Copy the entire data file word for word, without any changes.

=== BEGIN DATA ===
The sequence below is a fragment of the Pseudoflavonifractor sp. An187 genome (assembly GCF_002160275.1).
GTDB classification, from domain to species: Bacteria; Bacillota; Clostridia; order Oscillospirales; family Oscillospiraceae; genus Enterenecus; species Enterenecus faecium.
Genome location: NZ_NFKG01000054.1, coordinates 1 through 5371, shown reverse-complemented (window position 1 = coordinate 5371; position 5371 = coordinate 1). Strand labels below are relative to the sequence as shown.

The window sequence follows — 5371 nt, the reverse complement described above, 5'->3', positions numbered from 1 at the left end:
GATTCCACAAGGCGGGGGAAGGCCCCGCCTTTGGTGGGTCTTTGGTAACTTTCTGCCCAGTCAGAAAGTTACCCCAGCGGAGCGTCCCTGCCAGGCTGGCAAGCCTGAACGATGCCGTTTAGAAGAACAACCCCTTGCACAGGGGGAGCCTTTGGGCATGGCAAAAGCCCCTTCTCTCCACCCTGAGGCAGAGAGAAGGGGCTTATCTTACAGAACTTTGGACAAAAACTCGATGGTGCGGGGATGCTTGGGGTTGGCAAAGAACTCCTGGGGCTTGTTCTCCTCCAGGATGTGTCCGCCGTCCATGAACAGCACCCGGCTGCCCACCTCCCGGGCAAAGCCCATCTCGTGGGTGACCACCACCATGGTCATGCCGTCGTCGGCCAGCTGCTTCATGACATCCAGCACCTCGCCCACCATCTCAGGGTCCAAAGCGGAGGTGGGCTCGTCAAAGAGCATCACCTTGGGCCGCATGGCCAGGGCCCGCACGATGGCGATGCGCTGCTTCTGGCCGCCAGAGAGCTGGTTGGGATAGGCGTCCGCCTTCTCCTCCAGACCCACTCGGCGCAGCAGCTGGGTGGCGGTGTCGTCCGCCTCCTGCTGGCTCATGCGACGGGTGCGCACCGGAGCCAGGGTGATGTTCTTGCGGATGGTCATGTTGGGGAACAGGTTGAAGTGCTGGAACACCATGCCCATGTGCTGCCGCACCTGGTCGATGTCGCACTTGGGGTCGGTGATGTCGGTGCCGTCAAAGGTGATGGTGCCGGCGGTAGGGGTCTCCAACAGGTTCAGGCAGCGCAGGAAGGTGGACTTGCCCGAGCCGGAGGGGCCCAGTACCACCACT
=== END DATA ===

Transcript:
The sequence below is a fragment of the Pseudoflavonifractor sp. An187 genome (assembly GCF_002160275.1).
GTDB classification, from domain to species: Bacteria; Bacillota; Clostridia; order Oscillospirales; family Oscillospiraceae; genus Enterenecus; species Enterenecus faecium.
Genome location: NZ_NFKG01000054.1, coordinates 1 through 5371, shown reverse-complemented (window position 1 = coordinate 5371; position 5371 = coordinate 1). Strand labels below are relative to the sequence as shown.

The window sequence follows — 5371 nt, the reverse complement described above, 5'->3', positions numbered from 1 at the left end:
GATTCCACAAGGCGGGGGAAGGCCCCGCCTTTGGTGGGTCTTTGGTAACTTTCTGCCCAGTCAGAAAGTTACCCCAGCGGAGCGTCCCTGCCAGGCTGGCAAGCCTGAACGATGCCGTTTAGAAGAACAACCCCTTGCACAGGGGGAGCCTTTGGGCATGGCAAAAGCCCCTTCTCTCCACCCTGAGGCAGAGAGAAGGGGCTTATCTTACAGAACTTTGGACAAAAACTCGATGGTGCGGGGATGCTTGGGGTTGGCAAAGAACTCCTGGGGCTTGTTCTCCTCCAGGATGTGTCCGCCGTCCATGAACAGCACCCGGCTGCCCACCTCCCGGGCAAAGCCCATCTCGTGGGTGACCACCACCATGGTCATGCCGTCGTCGGCCAGCTGCTTCATGACATCCAGCACCTCGCCCACCATCTCAGGGTCCAAAGCGGAGGTGGGCTCGTCAAAGAGCATCACCTTGGGCCGCATGGCCAGGGCCCGCACGATGGCGATGCGCTGCTTCTGGCCGCCAGAGAGCTGGTTGGGATAGGCGTCCGCCTTCTCCTCCAGACCCACTCGGCGCAGCAGCTGGGTGGCGGTGTCGTCCGCCTCCTGCTGGCTCATGCGACGGGTGCGCACCGGAGCCAGGGTGATGTTCTTGCGGATGGTCATGTTGGGGAACAGGTTGAAGTGCTGGAACACCATGCCCATGTGCTGCCGCACCTGGTCGATGTCGCACTTGGGGTCGGTGATGTCGGTGCCGTCAAAGGTGATGGTGCCGGCGGTAGGGGTCTCCAACAGGTTCAGGCAGCGCAGGAAGGTGGACTTGCCCGAGCCGGAGGGGCCCAGTACCACCACT